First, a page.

However, there may be a disruptive change afoot. Consider two brief articles that appeared this week on Reuters.com.
In the first (itself apparently relying on an article that appeared in The Telegraph), entitled “Hackers steal Dominos Pizza customer data in Europe, ransom sought”, here, it was reported that hackers appear to have stolen data (names, addresses, phone numbers, email addresses and passwords) of about more than 600,000 customers of Dominos Pizza in Belgium and France; via an anonymous Twitter account, a cash ransom in the amount of 30,000 Euros was demanded. A spokesperson for Dominos Pizza acknowledged that such data had been taken, but advised that the company would not pay any such ransom, if in fact it had been sought. No credit card information was taken.
In the second article, “Nokia ‘paid millions to software blackmailers six years ago’, here, the Finnish television station MTV reported that the Finnish telecoms company six years ago paid a ransom of several million euros to hackers who otherwise threatened to disclose some of the source code used as part of the Symbian operating system of the company’s (then) smartphone line. Kat readers should be reminded that, as late of 2007, Nokia had a 50% share of the market and the proprietary Symbian operating system was used by the company as well as by other phone manufacturers. Today, Nokia is out of the mobile phone business, having first adopted the Microsoft Windows software for its own phones and later selling the entire business to Microsoft. The hackers had obtained the encryption key for an important part of the Symbian operating system, which it threatened to make public if its demands were not met. According to the report, Nokia paid the ransom in coordination with the police, but the police ultimately lost track of the extortionists. The matter is still being investigated as a suspected act of “felony blackmail”.
here, uncertain even at the end who exactly are the bad guys. With apologies to Bob Dylan, the IP field is “a-changin” and this Kat is struggling a bit to adapt.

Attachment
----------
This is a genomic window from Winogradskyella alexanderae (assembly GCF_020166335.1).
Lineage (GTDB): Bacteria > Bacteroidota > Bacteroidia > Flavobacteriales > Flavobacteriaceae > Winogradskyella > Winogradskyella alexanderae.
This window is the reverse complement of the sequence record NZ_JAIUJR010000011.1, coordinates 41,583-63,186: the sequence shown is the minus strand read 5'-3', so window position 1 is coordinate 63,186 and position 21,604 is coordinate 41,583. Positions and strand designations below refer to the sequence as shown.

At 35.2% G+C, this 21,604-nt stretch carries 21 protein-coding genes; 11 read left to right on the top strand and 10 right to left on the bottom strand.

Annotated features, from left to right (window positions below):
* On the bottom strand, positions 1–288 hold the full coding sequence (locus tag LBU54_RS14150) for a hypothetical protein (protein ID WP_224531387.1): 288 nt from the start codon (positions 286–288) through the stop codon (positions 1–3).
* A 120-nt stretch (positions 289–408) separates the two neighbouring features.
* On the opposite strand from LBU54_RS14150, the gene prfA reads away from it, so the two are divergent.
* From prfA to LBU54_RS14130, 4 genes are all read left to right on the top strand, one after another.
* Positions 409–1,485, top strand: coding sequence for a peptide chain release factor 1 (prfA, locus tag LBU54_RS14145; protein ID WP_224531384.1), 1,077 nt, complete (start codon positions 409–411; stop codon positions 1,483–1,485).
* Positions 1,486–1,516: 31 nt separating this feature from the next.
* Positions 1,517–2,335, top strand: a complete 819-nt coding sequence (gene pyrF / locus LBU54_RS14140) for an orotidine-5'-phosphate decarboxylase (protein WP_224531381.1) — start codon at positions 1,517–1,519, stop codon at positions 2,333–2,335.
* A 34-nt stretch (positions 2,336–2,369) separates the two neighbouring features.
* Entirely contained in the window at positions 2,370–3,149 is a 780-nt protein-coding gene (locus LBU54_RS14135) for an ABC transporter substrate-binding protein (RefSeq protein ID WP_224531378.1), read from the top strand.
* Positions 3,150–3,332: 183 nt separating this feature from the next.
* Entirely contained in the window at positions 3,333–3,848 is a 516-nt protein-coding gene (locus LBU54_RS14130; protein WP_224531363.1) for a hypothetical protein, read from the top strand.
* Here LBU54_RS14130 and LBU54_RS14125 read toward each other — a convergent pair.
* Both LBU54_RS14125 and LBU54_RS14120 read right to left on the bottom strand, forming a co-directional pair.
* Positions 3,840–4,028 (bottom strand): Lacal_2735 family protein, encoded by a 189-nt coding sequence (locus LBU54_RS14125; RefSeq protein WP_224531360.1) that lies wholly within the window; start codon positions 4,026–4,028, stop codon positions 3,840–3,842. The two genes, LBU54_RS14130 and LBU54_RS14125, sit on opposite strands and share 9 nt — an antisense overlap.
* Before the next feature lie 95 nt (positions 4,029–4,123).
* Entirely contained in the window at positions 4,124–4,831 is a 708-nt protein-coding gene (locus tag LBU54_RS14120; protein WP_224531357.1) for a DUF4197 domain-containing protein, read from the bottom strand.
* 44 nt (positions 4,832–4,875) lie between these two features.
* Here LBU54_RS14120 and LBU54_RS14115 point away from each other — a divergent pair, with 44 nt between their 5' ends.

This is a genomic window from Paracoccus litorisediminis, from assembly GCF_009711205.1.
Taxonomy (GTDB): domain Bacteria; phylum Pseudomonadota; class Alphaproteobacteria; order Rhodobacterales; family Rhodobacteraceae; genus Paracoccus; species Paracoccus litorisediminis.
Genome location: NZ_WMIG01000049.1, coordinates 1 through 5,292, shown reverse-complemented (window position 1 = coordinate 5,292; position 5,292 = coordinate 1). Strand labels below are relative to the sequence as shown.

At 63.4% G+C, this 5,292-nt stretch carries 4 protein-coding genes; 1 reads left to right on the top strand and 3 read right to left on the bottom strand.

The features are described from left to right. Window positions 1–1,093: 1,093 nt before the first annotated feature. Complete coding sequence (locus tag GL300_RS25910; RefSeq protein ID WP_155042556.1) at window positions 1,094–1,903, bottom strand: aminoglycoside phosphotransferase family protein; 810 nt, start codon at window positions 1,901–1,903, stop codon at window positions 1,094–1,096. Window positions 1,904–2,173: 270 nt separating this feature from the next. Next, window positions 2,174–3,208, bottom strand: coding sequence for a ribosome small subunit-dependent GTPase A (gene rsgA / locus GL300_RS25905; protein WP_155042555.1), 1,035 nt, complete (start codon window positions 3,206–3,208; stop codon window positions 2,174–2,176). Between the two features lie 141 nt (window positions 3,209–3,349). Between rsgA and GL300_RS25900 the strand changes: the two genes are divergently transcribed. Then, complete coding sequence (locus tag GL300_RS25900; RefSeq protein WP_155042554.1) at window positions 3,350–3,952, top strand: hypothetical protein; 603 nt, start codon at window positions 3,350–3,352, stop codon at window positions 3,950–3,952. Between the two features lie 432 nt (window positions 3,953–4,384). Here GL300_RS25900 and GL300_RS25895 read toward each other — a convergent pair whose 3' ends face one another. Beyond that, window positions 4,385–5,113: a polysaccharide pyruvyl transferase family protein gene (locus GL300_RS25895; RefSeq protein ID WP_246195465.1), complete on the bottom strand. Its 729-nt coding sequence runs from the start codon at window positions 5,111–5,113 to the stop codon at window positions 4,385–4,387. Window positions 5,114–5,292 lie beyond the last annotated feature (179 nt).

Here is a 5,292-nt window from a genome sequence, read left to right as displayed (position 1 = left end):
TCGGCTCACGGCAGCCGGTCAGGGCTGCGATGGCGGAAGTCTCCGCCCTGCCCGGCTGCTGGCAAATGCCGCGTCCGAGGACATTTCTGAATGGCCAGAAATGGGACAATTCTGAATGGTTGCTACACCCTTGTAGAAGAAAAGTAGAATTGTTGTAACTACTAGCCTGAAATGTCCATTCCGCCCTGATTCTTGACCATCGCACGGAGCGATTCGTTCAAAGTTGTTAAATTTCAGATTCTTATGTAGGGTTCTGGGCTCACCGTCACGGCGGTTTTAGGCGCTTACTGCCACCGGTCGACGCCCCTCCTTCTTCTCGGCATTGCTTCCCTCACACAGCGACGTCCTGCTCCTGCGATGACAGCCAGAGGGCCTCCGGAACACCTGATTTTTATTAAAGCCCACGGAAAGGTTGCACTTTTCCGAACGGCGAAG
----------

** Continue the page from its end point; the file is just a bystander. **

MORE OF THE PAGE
There are two additional points to be made. First, the report of the hacking of the Dominos Pizza servers and the taking of data underscores the increasing importance of data and confidentiality as central forms of intangible assets in our on-line world. The IP kittens in our firm sense this, one having observed this week that classic IP, in comparison with data protection, seems “oh so yesterday”. Second, even within the more traditional IP world, as exemplified by the report about Nokia, the circumstances surrounding infringement are being altered. One can presumably find acts of copyright infringement in the sequence of events described, but infringement qua infringement does not lie at the heart of the wrong-doing, which are found in breaking the Symbian encryption key and blackmailing the company in the face of a threat of disclosure of the proprietary software. I can hear proponents of open source software saying that “in our paradigm, this could not have happened.” Perhaps so, but it is naive to think that the open source approach is the solution to all present and future threats of extortion in connection with classic IP rights.
Who are the good, the bad, and even the IP ugly is changing. How will we in the IP community prepare ourselves and those after us to deal with these changes is very much an open book and not even the introduction has yet been written.
For Kat readers who want to hear more about the “good, the bad and ugly”, listen here.